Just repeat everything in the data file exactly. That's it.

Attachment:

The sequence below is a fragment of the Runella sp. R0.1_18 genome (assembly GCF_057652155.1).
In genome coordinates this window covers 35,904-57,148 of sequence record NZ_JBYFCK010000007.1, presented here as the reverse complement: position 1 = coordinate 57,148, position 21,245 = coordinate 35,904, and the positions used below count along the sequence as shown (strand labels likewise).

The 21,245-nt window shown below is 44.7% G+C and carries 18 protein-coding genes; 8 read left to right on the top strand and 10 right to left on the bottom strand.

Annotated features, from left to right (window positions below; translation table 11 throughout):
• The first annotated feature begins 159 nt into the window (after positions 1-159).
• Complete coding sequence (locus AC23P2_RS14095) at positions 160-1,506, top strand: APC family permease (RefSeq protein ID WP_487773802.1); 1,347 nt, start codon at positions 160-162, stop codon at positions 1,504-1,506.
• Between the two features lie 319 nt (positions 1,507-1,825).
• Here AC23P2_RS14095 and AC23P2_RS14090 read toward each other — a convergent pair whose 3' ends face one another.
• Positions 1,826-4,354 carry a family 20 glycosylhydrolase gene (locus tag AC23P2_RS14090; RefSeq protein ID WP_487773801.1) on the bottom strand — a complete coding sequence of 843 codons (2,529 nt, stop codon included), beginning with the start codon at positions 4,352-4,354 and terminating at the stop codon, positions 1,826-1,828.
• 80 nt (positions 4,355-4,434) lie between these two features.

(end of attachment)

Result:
The sequence below is a fragment of the Runella sp. R0.1_18 genome (assembly GCF_057652155.1).
In genome coordinates this window covers 35,904-57,148 of sequence record NZ_JBYFCK010000007.1, presented here as the reverse complement: position 1 = coordinate 57,148, position 21,245 = coordinate 35,904, and the positions used below count along the sequence as shown (strand labels likewise).

The 21,245-nt window shown below is 44.7% G+C and carries 18 protein-coding genes; 8 read left to right on the top strand and 10 right to left on the bottom strand.

Annotated features, from left to right (window positions below; translation table 11 throughout):
• The first annotated feature begins 159 nt into the window (after positions 1-159).
• Complete coding sequence (locus AC23P2_RS14095) at positions 160-1,506, top strand: APC family permease (RefSeq protein ID WP_487773802.1); 1,347 nt, start codon at positions 160-162, stop codon at positions 1,504-1,506.
• Between the two features lie 319 nt (positions 1,507-1,825).
• Here AC23P2_RS14095 and AC23P2_RS14090 read toward each other — a convergent pair whose 3' ends face one another.
• Positions 1,826-4,354 carry a family 20 glycosylhydrolase gene (locus tag AC23P2_RS14090; RefSeq protein ID WP_487773801.1) on the bottom strand — a complete coding sequence of 843 codons (2,529 nt, stop codon included), beginning with the start codon at positions 4,352-4,354 and terminating at the stop codon, positions 1,826-1,828.
• 80 nt (positions 4,355-4,434) lie between these two features.